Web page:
Stuff You Can Do On Memorial Day

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This is Memorial Day weekend.  While we will mostly be using this as a day off to recharge the batteries before the end of school and the summer vacation season, it’s also a time to remember all those who gave the ultimate sacrifice to protect our freedoms so that you (and me, too) can barbecue ribs on the grill with friends and family while watching the Chicago Cubs begin their homestand against some solid contenders.

Nobody that I know of actually died in combat, though several of my wife’s relatives served in the armed forces during major conflicts such as World War II, Korea, and Vietnam.  Memorial Day is unique in that we’re not thanking the veterans who served per se, but to honor the departed.  I cannot even begin to fathom what it’s like to lose a loved one in war; the only personal tragedy I’ve experienced firsthand that was impactful was when my wife’s grandmothers and aunt died in recent years.  My own grandfather died just last year, and I couldn’t go to the memorial service.  I’ve had an uncle die a few years back that I wasn’t particularly close to and a cousin-in-law (I guess that’s how you label the guy who was married to my cousin?) died just a few days ago.  But nothing has ever prepared me for the kind of personal tragedy that my wife experienced firsthand, and that’s probably way far away from what the widows and widowers of fallen soldiers have to experience.  So I’m hardly an expert on this.

However, I think of myself as an empathetic person and I try to determine how best to help folks.  Instead of blowing a whistle or party favor and flying the American flag just for kicks, how about raising some funds for the surviving family members of the departed?  I’m sure the survivors are honored by all the well wishes and what not, but often times what they need goes far beyond condolences.  They need help paying the bills.  They need to send the kids to college.  They may even need a place to live.

So I started searching on the internet for charities that help not just the families of departed soldiers, but also the living.  I’m talking about soldiers that just returned from deployment, and whether disabled or not, need some form of assistance or other for themselves or their families.  In some cases, you can help currently deployed soldiers.  If you want to help me help them, let’s try donating through the following channels (h/t veterans Mercurial Outfielder and WSD’s Andy for some of these suggestions):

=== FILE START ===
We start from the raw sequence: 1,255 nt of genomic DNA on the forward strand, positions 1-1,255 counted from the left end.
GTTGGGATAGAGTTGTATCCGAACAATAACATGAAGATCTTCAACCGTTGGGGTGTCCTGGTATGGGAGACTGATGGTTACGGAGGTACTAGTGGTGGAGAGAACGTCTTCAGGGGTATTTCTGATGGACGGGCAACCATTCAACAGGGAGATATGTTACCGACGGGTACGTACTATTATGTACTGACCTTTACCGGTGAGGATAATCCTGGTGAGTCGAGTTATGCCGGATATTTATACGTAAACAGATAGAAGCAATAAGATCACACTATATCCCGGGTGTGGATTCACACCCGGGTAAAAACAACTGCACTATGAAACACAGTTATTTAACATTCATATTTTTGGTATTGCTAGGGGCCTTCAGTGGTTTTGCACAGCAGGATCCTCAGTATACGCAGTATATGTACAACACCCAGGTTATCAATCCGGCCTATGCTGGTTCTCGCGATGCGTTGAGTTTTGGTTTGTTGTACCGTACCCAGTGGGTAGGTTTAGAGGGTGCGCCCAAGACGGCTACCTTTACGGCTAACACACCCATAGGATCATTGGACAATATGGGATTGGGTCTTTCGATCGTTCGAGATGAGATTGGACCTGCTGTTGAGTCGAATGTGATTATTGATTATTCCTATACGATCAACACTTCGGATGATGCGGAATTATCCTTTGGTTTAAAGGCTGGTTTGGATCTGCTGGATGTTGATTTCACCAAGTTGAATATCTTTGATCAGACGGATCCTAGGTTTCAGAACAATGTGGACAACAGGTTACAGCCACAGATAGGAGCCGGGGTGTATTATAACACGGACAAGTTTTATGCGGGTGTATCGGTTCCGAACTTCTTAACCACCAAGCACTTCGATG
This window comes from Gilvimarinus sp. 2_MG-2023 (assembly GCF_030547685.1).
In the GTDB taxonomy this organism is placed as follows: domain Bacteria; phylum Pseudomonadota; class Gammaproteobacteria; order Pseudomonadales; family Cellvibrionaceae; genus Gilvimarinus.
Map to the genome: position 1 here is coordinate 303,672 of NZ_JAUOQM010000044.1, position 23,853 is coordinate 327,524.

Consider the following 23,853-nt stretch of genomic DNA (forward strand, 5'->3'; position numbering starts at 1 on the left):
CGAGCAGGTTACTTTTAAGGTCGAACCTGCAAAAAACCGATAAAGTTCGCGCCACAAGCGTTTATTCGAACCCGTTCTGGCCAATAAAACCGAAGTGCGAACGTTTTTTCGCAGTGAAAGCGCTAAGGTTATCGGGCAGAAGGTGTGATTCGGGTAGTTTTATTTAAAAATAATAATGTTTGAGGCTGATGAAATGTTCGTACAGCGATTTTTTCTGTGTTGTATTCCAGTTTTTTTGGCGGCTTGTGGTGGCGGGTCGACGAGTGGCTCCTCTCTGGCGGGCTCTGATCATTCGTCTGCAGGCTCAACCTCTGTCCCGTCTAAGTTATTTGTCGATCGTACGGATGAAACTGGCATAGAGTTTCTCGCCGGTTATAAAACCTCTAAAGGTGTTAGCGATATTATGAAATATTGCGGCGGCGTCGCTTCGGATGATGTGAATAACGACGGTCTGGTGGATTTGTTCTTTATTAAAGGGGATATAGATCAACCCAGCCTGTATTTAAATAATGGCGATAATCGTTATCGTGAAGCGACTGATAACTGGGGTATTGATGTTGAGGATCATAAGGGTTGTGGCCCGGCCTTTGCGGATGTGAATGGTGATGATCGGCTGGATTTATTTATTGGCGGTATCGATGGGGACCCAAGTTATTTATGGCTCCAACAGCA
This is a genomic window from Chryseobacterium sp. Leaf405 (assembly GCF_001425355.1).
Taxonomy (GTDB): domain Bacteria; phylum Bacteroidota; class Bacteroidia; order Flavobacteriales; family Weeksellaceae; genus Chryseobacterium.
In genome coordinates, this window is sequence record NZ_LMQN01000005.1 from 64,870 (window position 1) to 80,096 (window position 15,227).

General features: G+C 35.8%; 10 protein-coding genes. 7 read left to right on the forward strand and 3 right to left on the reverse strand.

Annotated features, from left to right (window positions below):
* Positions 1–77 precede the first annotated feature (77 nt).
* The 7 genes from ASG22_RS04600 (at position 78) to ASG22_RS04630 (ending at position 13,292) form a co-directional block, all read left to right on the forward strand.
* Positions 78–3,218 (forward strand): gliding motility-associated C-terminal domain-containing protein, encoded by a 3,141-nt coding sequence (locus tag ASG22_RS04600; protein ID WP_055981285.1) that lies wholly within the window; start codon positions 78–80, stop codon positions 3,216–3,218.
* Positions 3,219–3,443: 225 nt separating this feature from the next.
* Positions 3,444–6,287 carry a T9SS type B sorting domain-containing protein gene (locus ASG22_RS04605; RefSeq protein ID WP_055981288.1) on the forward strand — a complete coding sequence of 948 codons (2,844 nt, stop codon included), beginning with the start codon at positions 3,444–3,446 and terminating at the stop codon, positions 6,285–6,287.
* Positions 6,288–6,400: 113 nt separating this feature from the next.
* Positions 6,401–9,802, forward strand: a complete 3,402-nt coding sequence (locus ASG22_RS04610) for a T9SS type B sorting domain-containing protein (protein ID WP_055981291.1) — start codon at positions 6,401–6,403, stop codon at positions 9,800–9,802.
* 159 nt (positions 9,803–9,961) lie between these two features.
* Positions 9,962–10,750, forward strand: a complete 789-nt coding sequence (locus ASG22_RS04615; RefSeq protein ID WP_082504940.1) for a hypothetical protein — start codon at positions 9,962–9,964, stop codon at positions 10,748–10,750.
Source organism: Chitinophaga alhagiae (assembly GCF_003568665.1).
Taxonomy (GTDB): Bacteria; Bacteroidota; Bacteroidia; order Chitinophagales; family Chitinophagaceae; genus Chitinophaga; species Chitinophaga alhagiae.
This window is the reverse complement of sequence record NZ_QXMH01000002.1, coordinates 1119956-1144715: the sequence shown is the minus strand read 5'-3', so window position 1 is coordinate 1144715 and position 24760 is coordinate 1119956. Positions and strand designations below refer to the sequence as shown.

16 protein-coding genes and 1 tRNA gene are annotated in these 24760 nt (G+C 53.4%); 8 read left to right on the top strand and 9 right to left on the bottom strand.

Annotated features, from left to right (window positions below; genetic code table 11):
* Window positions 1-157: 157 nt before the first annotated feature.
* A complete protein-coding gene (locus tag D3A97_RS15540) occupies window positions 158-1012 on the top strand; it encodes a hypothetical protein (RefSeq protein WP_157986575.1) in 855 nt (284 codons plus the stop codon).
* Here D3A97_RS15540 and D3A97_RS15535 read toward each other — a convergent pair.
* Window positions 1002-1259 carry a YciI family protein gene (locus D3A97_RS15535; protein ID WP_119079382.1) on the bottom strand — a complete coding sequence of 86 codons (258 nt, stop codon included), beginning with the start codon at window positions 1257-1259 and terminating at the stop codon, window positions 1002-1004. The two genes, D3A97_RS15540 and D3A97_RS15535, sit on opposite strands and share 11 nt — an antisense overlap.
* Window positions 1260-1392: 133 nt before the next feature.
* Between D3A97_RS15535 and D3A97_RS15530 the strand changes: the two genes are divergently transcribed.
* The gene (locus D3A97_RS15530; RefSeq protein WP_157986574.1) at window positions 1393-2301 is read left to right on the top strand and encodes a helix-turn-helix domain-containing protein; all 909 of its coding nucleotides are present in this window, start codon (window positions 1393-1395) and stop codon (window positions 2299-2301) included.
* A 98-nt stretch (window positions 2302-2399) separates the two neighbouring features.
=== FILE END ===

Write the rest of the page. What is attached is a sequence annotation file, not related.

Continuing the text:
• Tragedy Assistance Program for Survivors (TAPS): This is a helpline that offers grief counseling and other resources for survivors of fallen soldiers.
  • Fisher House Foundation: Provides no-cost housing for veteran families while wounded soldiers receive treatment and recover.
  • Operation Homefront: Helps military personnel and families get relief during times of crisis.
  • National Military Family Association: all manners of help for military families.
  • Disabled American Veterans (DAV) Charitable Service Trust: “The DAV Charitable Service Trust supports physical and psychological rehabilitation programs that provide direct service to ill, injured, or wounded veterans.”
  • Iraq and Afghanistan Veterans of America (IAVA): “Our mission is to connect, unite and empower post-9/11 veterans. We address critical issues facing new veterans and their families, including mental health injuries, a stretched VA system, inadequate health care for female veterans and GI Bill educational benefits.”
  • American Gold Star Mothers: Honoring the memory of veterans through service to veterans and patriotic events.

I’m sure there are plenty more, but this is a good start if you really want to do something impactful this weekend to celebrate Memorial Day.  Thanks for reading.

 

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About Rice Cube

Rice Cube is the executive vice president of snark at World Series Dreaming. He loves all things Cubs, with notable exceptions (specifically, the part of Cubs fandom that pisses him off). Follow on Twitter at cubicsnarkonia

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